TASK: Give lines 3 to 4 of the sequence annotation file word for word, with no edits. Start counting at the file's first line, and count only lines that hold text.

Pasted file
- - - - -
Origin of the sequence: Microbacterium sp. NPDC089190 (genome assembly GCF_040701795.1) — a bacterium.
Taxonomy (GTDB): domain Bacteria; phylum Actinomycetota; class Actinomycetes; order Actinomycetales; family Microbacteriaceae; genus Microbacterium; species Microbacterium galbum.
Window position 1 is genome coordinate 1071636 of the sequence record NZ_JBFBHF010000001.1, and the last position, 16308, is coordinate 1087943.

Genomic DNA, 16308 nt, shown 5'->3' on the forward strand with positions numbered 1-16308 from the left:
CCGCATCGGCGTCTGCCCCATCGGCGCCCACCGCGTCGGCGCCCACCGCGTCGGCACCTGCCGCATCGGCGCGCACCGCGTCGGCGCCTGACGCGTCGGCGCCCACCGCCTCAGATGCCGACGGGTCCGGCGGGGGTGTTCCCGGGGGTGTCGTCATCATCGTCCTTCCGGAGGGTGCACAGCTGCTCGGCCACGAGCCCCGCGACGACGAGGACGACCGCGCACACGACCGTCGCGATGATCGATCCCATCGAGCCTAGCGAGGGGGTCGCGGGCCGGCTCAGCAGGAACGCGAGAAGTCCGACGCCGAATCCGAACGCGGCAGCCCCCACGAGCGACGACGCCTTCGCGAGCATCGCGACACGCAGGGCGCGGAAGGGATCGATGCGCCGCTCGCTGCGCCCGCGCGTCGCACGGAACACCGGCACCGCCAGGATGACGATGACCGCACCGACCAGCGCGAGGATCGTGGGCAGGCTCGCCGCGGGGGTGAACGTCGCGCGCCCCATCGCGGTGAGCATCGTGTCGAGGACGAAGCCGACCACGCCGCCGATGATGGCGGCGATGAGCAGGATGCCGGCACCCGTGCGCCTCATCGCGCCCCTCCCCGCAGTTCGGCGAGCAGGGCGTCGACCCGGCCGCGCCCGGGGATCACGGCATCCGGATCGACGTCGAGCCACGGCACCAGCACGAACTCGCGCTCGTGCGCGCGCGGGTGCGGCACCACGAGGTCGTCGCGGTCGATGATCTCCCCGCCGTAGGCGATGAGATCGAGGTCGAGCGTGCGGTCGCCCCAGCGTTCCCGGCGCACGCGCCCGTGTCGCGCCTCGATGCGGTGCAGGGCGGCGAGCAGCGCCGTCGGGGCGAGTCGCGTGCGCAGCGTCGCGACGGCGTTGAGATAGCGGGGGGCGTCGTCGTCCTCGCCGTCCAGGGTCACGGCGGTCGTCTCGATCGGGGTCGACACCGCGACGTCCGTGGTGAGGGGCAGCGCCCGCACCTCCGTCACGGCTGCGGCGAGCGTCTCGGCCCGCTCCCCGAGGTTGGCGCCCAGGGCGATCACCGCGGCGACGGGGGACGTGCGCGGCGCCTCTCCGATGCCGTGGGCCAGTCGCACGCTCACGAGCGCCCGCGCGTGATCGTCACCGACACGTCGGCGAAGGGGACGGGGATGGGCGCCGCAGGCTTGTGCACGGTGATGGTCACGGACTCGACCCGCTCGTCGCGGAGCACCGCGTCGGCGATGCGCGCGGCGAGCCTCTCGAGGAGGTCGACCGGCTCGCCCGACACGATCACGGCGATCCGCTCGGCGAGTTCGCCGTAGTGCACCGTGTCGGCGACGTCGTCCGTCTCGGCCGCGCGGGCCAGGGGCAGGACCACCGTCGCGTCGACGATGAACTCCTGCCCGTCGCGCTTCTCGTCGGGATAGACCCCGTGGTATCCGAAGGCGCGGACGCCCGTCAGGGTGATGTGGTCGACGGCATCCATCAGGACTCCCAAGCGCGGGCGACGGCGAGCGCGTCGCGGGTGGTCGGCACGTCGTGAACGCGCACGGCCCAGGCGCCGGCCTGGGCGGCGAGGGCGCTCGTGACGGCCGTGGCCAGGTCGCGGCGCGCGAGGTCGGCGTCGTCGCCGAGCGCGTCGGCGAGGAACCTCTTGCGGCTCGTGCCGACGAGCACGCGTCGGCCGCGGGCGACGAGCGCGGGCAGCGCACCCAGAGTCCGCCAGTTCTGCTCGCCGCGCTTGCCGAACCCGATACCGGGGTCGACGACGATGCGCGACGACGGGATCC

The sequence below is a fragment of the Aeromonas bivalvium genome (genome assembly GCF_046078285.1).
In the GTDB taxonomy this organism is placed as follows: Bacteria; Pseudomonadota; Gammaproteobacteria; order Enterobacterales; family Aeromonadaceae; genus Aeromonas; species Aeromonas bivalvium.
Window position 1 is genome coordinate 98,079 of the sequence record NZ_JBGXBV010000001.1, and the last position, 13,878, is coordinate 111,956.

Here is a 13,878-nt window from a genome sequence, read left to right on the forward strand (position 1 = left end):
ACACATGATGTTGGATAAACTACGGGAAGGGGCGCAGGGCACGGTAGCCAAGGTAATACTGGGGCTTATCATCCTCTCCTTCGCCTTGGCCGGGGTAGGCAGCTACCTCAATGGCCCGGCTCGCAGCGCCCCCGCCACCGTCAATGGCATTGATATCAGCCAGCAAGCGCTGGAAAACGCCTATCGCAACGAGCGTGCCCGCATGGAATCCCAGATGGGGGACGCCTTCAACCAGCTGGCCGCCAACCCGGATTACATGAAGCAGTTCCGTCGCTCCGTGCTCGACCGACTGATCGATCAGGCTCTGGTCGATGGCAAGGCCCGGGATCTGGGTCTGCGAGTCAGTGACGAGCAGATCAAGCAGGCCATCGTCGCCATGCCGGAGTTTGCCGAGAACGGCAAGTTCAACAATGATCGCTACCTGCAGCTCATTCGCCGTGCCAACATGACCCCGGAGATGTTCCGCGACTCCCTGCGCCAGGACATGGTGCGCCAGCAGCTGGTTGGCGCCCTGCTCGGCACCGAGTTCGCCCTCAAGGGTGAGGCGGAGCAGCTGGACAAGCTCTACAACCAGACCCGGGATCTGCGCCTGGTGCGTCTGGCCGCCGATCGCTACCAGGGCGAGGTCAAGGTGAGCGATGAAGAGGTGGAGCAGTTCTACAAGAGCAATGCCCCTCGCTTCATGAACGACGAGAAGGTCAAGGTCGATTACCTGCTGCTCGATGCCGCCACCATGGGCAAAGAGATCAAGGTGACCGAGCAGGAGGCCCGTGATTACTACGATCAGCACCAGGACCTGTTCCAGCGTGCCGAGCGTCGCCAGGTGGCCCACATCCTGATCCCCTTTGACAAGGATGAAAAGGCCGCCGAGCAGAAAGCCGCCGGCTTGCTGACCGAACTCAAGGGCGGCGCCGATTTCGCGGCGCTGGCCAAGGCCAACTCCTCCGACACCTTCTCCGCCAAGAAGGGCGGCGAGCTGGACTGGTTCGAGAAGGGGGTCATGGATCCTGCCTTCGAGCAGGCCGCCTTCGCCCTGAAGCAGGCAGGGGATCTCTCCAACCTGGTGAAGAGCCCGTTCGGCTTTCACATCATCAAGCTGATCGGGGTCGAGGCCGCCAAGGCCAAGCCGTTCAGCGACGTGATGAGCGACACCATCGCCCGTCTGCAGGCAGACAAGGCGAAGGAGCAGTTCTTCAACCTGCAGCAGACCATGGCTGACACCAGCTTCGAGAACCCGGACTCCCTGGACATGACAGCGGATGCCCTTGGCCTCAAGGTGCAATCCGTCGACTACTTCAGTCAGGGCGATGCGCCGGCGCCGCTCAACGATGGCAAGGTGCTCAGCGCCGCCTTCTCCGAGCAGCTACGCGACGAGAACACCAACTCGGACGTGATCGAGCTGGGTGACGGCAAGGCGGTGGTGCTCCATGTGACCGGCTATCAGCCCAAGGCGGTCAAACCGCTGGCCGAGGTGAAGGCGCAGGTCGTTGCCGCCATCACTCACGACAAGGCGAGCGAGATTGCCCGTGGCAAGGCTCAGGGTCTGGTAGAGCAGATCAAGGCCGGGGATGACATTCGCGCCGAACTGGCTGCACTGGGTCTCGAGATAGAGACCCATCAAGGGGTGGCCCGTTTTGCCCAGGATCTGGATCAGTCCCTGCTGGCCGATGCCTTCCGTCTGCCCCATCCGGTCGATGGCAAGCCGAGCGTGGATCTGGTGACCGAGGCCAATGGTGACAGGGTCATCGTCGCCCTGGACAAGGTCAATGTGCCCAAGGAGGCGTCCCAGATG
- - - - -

Window position 1 is genome coordinate 1071636 of the sequence record NZ_JBFBHF010000001.1, and the last position, 16308, is coordinate 1087943.

Genomic DNA, 16308 nt, shown 5'->3' on the forward strand with positions numbered 1-16308 from the left: